It isn’t fair to judge a new camera after only a few hours of working with it. I find that it takes a while to get used to any new equipment.
In April 1990, I was given the loan of a Nikon F3 SLR. After a month of putting it through its paces, I knew I had to have one. Yet, I wasn’t fully comfortable with the camera for at least 6 months.
As mentioned in the previous post, last week Eric Rosenthal loaned me a brand new LX100. So I brought it out for some tests.
I found this to be a very powerful tool. It looks and feels much like a traditional rangefinder, yet has many electronic features.
While making a basic photo with the LX100 is straight forward, the camera’s multitude of buttons, dials and layers of menus needed to access the camera’s various modes, color profiles, filters, and features, plus video and panoramic options isn’t intuitive. In fact it’s intimidating.
To really give the LX100 a fair treatment, I’d need several weeks to properly figure it out and become comfortable with its operation.
However, I was able to make a variety of interesting photographs of which a few are presented here. Other than scaling the Jpgs, I’ve not altered the images in post processing in regards to color, contrast, gamma, or other visual effects.
So is the LX100 a good camera for railway photography?
If you desire the ability to manually control a digital camera, and prefer traditional dials over toggle switches, along with a built in view finder in addition to a rear screen, the LX100 is a great option.
The camera reacts quickly. It has a ‘burst’ feature that allows you to take three images in rapid succession. It can make RAW and JPG file simultaneously. The lens is fantastic and the sensor is amazing, so the images are exceptionally sharp.
On the downside, it uses a fixed lens that is limited to a 24-75mm range (in traditional 35mm film camera terms). Its menu navigation is counter-intuitive. For a small camera it is pretty heavy. And, it’s relatively expensive, B&H Photo in New York advertises it for nearly $900, which is three-times what I paid for my LX7 a few months ago.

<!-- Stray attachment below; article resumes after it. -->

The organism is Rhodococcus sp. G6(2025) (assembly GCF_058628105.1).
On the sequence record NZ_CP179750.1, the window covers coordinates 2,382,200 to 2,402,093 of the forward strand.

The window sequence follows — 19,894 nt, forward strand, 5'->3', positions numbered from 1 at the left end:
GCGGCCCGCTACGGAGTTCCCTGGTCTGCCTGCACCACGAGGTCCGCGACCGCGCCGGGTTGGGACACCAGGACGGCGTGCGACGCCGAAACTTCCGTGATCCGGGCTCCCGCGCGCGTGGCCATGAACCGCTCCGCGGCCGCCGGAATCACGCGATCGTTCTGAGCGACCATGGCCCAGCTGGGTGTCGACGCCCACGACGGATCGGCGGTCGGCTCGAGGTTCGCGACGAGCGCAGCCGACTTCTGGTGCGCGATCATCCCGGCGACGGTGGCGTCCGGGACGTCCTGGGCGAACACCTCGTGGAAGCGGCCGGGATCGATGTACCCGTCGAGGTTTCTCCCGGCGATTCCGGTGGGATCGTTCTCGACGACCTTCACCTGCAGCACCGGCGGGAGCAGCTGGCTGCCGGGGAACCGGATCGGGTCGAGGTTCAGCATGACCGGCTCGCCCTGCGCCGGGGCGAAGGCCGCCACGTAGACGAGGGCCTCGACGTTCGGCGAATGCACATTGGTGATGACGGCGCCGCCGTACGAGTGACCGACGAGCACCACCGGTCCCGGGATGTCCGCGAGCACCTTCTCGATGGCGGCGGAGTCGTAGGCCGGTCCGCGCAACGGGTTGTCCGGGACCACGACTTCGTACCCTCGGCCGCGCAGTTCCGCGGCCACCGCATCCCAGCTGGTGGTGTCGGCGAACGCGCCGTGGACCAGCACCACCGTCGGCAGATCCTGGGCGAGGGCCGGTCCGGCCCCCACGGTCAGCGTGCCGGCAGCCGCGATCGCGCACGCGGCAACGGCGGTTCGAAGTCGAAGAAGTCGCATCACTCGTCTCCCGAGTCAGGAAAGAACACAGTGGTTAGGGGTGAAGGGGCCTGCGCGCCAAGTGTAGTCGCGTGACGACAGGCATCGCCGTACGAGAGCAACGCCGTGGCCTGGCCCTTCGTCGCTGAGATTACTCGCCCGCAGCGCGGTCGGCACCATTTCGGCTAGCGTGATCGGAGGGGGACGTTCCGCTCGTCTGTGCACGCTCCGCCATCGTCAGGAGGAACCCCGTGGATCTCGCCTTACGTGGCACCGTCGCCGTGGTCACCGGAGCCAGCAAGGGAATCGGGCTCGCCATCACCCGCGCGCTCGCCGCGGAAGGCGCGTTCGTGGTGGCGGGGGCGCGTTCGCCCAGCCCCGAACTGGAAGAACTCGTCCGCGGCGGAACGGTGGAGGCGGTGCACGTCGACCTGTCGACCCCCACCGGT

What can I do with it? How comfortable is it to use? How do the photos look?These are some of the questions that I have of any new Camera. The LX100 has been eagerly awaited and only recently released.
Last week Eric Rosenthal, my digital photography guru and new equipment advisor, lent me a brand new Lumix LX100 to play with. Unfortunately, I’m facing a series of tight deadlines, so I really only had a few hours to put the camera through its paces.
This wasn’t enough time with the LX100, and I could have spent days working with it! The LX100 is a versatile piece of equipment with lots of features, so I had only begun to play with it when it was time to get back to work.
As regular followers of Tracking the Light are aware, for nearly five years I’d worked with a Panasonic Lumix LX3 (among other cameras). In May I sampled the newer LX7 and in June I bought one. The LX3 was a great camera (I exposed more than 64,000 images with it, before the LX3 expired following a series of mishaps), and the LX7 is a worthy successor. (I’ve never seen an LX5, which was briefly offered as the replacement for the LX3).
The LX100, while kin to the earlier Panasonic Lumix LX cameras, is a different machine. It is not only more advanced, but it is better built, it features a heavier body, a larger lens (more glass) and a more modern sensor, and so in the hand it feels more like a traditional rangefinder camera.